According to the Federal three judge Appeals Court Panel panel in Washington DC, the Bill of Rights doesn’t mean what it says. They seem to have found a part of the constitution’s commander-in-chief-clause, the first part of Article 2, Section 2, Clause 1, which gives the president the right to label people “enemy combatants” and turn them over to military tribunals. Let’s see here:

“The President shall be Commander in Chief of the Army and Navy of the United States, and of the Militia of the several States, when called into the actual Service of the United States; he may require the Opinion, in writing, of the principal Officer in each of the executive Departments, upon any Subject relating to the Duties of their respective Offices, and he shall have Power to Grant Reprieves and Pardons for Offences against the United States, except in Cases of Impeachment. “

Huh. I don’t see the part about Star-Chamber courts with boundless execution power. Oh, well, it’s a “living constitution,” right?

(Funny thing about the US Court of Appeals panel which overturned the decision of the lower courts that had ruled against Bush’s tribunals: John Roberts, Bush’s Supreme Court nominee, opined with the unanimous court the day after interviewing with Bush for his chance at the big promotion.)

If he’s lucky, Bush will have that rat confirmed for the highest court just in time to hear the Padilla case – a case which the court previously ducked, saying that they should have sued the local brig warden instead of Rumsfeld.

By the way, “enemy combatant” is a distinction of accused criminals that exists only in the sick minds of the current administration, and has no basis in law whatsoever. When the US Congress tried to add the most basic rules for the treatment of these prisoners to a recent “defense” spending bill, Bush, who has never vetoed anything, threatened to veto it. The White House apparently thought that they could intimidate the Congress by making them look bad for not “supporting the troops.” This plan backfired. So to avoid the embarrassment of the president by those from his own party, the bill was withdrawn by the leadership rather than voted on.

The National Association of Criminal Defense Lawyers has long ago announced their intent to boycott the tribunals, and now even the prosecutors are resigning in protest over the “rigging” of the process. One military prosecutor, Capt. John Carr, said in an angry email to his superiors:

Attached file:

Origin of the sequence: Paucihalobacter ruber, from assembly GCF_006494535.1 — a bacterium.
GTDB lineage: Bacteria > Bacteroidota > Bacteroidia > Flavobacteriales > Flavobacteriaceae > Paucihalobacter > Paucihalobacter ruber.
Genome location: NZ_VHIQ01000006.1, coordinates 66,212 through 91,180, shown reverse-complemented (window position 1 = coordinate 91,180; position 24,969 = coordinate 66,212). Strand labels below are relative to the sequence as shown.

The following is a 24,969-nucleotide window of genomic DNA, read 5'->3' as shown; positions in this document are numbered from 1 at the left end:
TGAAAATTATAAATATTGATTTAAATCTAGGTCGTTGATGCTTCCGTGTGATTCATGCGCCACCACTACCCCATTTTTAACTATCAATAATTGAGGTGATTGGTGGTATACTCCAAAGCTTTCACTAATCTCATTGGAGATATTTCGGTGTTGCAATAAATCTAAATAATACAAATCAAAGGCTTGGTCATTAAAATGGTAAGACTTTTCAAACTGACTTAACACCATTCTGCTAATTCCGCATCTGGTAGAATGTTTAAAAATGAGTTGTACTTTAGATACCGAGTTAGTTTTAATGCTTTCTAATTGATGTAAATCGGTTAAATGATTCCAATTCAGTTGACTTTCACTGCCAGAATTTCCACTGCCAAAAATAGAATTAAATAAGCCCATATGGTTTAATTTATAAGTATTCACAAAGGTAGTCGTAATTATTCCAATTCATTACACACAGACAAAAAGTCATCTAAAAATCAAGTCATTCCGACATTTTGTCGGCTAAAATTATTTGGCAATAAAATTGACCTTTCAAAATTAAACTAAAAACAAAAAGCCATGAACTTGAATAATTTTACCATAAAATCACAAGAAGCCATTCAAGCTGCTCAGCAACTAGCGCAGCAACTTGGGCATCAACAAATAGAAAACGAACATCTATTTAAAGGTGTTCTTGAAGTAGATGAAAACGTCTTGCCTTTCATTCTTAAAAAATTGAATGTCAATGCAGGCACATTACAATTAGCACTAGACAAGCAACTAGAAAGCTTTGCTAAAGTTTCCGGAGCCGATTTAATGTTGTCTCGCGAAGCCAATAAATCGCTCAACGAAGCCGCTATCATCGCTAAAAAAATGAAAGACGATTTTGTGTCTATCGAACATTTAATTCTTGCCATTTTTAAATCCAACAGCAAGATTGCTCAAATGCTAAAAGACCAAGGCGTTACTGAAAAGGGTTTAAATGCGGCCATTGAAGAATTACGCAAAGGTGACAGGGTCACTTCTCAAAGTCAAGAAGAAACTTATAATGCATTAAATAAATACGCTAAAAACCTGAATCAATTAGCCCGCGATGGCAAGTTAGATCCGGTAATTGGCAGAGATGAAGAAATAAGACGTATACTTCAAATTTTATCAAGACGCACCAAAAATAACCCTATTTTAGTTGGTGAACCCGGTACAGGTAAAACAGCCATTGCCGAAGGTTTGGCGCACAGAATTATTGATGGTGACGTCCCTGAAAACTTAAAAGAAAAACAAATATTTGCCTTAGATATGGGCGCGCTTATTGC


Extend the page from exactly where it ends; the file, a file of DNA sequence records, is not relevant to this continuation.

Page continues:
“When I volunteered to assist with this process and was assigned to this office, I expected there would at least be a minimal effort to establish a fair process and diligently prepare cases against significant accused.

“Instead, I find a half-hearted and disorganized effort by a skeleton group of relatively inexperienced attorneys to prosecute fairly low-level accused in a process that appears to be rigged.

“You have repeatedly said to the office that the military panel will be handpicked and will not acquit these detainees and that we only needed to worry about building a record for the review panel.”

All this, even as they prepare to release more detainees from Guantánamo Bay. Does that mean that all along they’ve been innocent sheepherders kidnapped by the Afghan Northern Alliance and then sold to the Republicans for the taxpayer’s cash? Or is there a nice Karen Hughes reeducation program going on down there that turns out white, middle age, middle class, Protestant types who favor mercantilism and war?

No politician who replaces Bush would relinquish this power once claimed. Bush/Cheney have three and a half more years, the Republicans in Congress, having taken full advantage of their ability to redraw important congressional districts all over America, probably have at least as long, and they are completely unwilling or unable to stop the executive branch. Another bad court decision and another attack, and it could start looking like Woodrow Wilson’s purges around here pretty fast. As far as the state protecting us from itself, the Supreme Court is all we have left.

Cross your fingers, and let the Amicus Curiae roll.

Author: Scott Horton

Scott Horton is editorial director of Antiwar.com, director of the Libertarian Institute, host of Antiwar Radio on Pacifica, 90.7 FM KPFK in Los Angeles, California and podcasts the Scott Horton Show from ScottHorton.org. He’s the author of the 2021 book Enough Already: Time to End the War on Terrorism, the 2017 book, Fool’s Errand: Time to End the War in Afghanistan, and the editor of the 2019 book, The Great Ron Paul: The Scott Horton Show Interviews 2004–2019. He’s conducted more than 5,500 interviews since 2003. Scott’s articles have appeared at Antiwar.com, The American Conservative magazine, the History News Network, The Future of Freedom, The National Interest and the Christian Science Monitor. He also contributed a chapter to the 2019 book, The Impact of War. Scott lives in Austin, Texas with his wife, investigative reporter Larisa Alexandrovna Horton. He is a fan of, but no relation to the lawyer from Harper’s. Scott’s Twitter, YouTube, Patreon.